Changing the Course: Interpreting and Elaborating Scientific Texts Aided by ICT

Rigoberto Castillo


Changes to the pedagogy of foreign languages (FL) have taken place with the integration of Information and Communication Technologies (ICT). These changes provide instructors with opportunities to become meaning facilitators and designers. This article presents the rationale behind the pedagogy for a university course to enhance FL for academic purposes. It refers to three editions of a course with around 15 students each, native speakers of Spanish who self-assessed as being in an A2 to B1- English proficiency level in the scale of the Common European Framework of Reference. They came equipped with disciplinary knowledge in education and needed to build the state of the art of their research proposals. They submitted an account of up-to-date literature and research reports. The course, aided by ICT, helped them search, find, understand and integrate to their projects valuable literature available in English and in Romance languages. Students drafted their research interest in English and prepared an oral presentation. The needs of the FL learners were better served for they were directly connected to what they do at the university, which is, among other things, to determine the quality and authority of the sources and therefore interpret and assess texts related to their field of expertise. The article proposes moving away from a focus on language to a focus on problem solving and presents strategies, procedures, and ICT support. The article problematizes the issue of proficiency defined in terms of the type of problems language users could solve to meet their needs rather than in terms of language level.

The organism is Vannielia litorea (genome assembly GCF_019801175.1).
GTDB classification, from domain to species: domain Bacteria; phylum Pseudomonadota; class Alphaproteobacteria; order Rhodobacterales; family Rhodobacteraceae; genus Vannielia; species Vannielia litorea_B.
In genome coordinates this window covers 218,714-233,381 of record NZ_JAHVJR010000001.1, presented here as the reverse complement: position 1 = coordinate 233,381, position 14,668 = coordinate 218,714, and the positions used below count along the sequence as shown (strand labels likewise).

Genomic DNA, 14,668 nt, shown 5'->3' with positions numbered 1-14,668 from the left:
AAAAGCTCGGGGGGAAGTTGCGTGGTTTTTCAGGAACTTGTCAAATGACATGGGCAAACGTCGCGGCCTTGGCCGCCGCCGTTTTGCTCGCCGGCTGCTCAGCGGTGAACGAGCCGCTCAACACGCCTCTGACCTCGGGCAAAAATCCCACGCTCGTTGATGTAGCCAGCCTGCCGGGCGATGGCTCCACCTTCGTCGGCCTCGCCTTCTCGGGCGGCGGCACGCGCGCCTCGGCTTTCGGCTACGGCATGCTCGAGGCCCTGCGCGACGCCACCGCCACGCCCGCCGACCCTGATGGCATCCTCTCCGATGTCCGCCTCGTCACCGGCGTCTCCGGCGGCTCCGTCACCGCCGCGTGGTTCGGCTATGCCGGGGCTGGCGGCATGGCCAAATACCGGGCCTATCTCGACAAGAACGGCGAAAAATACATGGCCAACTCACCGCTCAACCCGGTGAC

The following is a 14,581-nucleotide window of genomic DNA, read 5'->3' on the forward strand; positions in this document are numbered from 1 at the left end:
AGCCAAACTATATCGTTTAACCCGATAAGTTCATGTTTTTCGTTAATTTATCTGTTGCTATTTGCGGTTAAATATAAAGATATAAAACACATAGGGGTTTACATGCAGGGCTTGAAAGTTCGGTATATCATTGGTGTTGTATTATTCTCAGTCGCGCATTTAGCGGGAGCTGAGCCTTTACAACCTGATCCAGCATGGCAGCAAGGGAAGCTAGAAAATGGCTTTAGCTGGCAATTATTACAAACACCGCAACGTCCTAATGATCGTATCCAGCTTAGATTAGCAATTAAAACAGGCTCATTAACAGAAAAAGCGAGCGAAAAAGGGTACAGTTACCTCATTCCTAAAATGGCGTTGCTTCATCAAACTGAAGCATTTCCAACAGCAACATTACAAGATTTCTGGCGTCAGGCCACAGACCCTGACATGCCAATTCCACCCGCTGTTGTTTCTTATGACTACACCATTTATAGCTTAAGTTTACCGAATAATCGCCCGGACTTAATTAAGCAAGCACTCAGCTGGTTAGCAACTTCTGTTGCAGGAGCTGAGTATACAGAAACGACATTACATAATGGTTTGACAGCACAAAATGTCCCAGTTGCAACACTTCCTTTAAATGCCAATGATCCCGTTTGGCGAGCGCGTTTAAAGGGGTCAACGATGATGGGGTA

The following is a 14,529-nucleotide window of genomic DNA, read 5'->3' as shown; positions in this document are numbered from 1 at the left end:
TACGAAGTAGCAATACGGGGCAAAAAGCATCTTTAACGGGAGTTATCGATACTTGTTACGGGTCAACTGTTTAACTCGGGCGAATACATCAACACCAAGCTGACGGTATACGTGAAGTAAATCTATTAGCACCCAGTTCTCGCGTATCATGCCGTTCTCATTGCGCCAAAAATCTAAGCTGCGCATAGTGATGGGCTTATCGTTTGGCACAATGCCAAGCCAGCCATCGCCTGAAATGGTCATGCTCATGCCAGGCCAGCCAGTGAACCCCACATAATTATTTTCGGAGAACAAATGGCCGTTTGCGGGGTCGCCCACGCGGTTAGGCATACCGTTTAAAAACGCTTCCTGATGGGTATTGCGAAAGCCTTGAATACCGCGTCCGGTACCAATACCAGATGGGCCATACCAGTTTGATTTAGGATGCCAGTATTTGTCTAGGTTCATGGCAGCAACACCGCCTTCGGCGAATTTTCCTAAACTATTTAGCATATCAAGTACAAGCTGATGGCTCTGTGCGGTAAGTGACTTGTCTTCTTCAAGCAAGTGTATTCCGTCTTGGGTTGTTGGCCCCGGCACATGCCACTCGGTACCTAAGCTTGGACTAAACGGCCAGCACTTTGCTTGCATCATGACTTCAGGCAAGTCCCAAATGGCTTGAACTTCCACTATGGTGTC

academic writing, genre, ICT, Strategic Language Learning, syllabus design, university

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